Manfred Mohr
P-021+, 1970
Plotter drawing ink on paper
19.75 x 19.75 in / 50 x 50 cm

Mohr’s work is an important bridge between handmade manipulations and machine-calculated structures in art. His demonstrated interest in process, language and line texture are revealed in in early abstract painted works, prior to his discovery of the computer as a tool for art. This particular drawing is part of Mohr’s early algorithmic work phase (1969-72, following an interest in hard edge painting) which emphasized a “formalism” of the software medium: logical and automatic construction of pictures. In this work phase, the left-to-right linear composition is also influenced by Mohr’s observation of the way a computer-controlled drawing machine (the Benson plotter) drags ink across the paper, as if it were written in a script.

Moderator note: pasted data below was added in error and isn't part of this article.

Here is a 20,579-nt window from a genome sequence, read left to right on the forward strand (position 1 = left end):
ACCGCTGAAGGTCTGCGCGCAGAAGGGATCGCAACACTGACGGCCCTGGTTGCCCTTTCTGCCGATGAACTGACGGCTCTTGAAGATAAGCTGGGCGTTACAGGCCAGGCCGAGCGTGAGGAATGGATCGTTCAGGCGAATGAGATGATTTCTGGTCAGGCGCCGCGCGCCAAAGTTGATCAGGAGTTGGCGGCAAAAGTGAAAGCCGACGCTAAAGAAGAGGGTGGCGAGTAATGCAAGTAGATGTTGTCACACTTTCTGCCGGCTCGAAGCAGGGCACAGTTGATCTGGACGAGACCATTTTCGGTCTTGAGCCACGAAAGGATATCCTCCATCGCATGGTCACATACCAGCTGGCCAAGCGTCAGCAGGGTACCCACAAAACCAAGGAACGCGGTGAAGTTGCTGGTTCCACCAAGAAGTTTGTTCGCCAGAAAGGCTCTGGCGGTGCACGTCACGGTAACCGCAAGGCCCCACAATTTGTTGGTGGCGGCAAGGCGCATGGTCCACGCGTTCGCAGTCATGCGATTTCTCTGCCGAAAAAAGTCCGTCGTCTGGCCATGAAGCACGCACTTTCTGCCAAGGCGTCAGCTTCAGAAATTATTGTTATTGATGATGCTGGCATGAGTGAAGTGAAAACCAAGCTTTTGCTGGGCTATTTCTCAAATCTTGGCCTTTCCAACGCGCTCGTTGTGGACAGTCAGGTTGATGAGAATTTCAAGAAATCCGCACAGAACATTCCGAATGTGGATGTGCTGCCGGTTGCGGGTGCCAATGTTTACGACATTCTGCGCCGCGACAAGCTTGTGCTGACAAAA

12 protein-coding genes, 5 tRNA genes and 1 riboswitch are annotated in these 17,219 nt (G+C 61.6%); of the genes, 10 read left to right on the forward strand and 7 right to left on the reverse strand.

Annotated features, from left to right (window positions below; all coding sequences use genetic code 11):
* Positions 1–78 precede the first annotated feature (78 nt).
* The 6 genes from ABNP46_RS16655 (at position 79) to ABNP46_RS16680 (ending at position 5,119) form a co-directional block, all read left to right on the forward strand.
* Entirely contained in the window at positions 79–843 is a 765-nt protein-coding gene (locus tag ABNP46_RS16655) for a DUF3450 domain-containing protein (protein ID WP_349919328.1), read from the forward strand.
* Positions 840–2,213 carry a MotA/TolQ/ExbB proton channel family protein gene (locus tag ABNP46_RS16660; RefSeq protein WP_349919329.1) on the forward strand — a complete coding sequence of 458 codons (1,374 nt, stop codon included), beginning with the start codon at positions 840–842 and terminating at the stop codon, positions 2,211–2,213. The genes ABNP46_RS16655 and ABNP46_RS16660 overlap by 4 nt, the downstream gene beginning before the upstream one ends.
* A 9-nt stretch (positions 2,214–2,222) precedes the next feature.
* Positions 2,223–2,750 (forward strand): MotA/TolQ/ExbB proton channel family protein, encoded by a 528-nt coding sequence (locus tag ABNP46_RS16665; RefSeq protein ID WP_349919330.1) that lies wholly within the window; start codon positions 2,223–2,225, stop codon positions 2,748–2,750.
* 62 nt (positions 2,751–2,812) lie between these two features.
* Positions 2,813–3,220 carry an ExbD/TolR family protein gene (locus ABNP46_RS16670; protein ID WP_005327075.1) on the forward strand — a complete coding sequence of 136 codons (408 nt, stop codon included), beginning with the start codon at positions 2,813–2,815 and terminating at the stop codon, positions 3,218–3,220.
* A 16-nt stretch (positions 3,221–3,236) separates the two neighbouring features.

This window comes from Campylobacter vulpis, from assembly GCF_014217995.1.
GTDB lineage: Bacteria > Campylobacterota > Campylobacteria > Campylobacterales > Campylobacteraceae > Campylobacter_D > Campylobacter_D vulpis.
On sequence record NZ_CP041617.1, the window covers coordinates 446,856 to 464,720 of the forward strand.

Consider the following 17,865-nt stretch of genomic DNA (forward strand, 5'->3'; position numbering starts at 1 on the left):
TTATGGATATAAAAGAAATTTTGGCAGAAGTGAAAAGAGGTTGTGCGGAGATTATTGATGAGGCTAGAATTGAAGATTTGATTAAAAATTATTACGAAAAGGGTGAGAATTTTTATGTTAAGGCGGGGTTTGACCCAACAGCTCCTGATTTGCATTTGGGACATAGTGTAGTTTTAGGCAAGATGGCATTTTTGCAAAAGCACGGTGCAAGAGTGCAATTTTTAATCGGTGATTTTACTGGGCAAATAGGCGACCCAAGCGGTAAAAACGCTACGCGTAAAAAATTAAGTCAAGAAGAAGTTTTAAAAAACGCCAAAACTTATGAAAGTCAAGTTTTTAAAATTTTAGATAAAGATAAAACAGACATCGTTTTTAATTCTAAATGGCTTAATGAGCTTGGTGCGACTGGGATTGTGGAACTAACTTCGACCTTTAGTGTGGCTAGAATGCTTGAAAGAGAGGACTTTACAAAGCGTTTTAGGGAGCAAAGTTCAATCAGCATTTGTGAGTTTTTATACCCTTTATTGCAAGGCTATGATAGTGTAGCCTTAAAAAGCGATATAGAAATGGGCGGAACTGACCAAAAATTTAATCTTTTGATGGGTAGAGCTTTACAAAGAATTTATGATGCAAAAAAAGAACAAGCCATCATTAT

Typical of his early algorithmic work, this piece links line to language, process and conceptual systems. Mohr calculated the image using a program that he authored in the FORTRAN language. With a choice of different line characteristics, an alphabet of randomly generated elements is created.

The concept for this drawing, specifically, introduces Mohr’s idea of an abstract text or script. Its imagery is composed using the following algorithmic elements: horizontal, vertical, 45 degree lines, square waves, zig-zags, and various probabilities for line widths and lengths. The elements are arranged in a horizontal direction and have a high probability to move from left to right, with limited probability for backtrack.

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